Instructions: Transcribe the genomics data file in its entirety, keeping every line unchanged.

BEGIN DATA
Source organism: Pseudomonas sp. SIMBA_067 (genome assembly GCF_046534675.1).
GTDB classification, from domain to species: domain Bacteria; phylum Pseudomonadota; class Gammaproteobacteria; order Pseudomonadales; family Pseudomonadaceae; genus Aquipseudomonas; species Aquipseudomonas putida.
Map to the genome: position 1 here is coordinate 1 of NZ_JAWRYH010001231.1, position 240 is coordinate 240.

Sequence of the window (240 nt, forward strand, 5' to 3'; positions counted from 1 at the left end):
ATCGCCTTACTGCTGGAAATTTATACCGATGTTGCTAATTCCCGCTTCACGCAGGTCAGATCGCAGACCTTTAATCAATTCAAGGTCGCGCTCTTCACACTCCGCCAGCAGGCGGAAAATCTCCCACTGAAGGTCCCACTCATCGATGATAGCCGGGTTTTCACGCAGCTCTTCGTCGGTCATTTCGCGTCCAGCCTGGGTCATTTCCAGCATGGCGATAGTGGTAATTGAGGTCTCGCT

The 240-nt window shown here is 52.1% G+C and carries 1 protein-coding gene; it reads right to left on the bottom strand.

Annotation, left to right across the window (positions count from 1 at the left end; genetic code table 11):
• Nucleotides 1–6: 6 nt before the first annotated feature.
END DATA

Source organism: Pseudomonas sp. SIMBA_067 (genome assembly GCF_046534675.1).
GTDB classification, from domain to species: domain Bacteria; phylum Pseudomonadota; class Gammaproteobacteria; order Pseudomonadales; family Pseudomonadaceae; genus Aquipseudomonas; species Aquipseudomonas putida.
Map to the genome: position 1 here is coordinate 1 of NZ_JAWRYH010001231.1, position 240 is coordinate 240.

Sequence of the window (240 nt, forward strand, 5' to 3'; positions counted from 1 at the left end):
ATCGCCTTACTGCTGGAAATTTATACCGATGTTGCTAATTCCCGCTTCACGCAGGTCAGATCGCAGACCTTTAATCAATTCAAGGTCGCGCTCTTCACACTCCGCCAGCAGGCGGAAAATCTCCCACTGAAGGTCCCACTCATCGATGATAGCCGGGTTTTCACGCAGCTCTTCGTCGGTCATTTCGCGTCCAGCCTGGGTCATTTCCAGCATGGCGATAGTGGTAATTGAGGTCTCGCT

The 240-nt window shown here is 52.1% G+C and carries 1 protein-coding gene; it reads right to left on the bottom strand.

Annotation, left to right across the window (positions count from 1 at the left end; genetic code table 11):
• Nucleotides 1–6: 6 nt before the first annotated feature.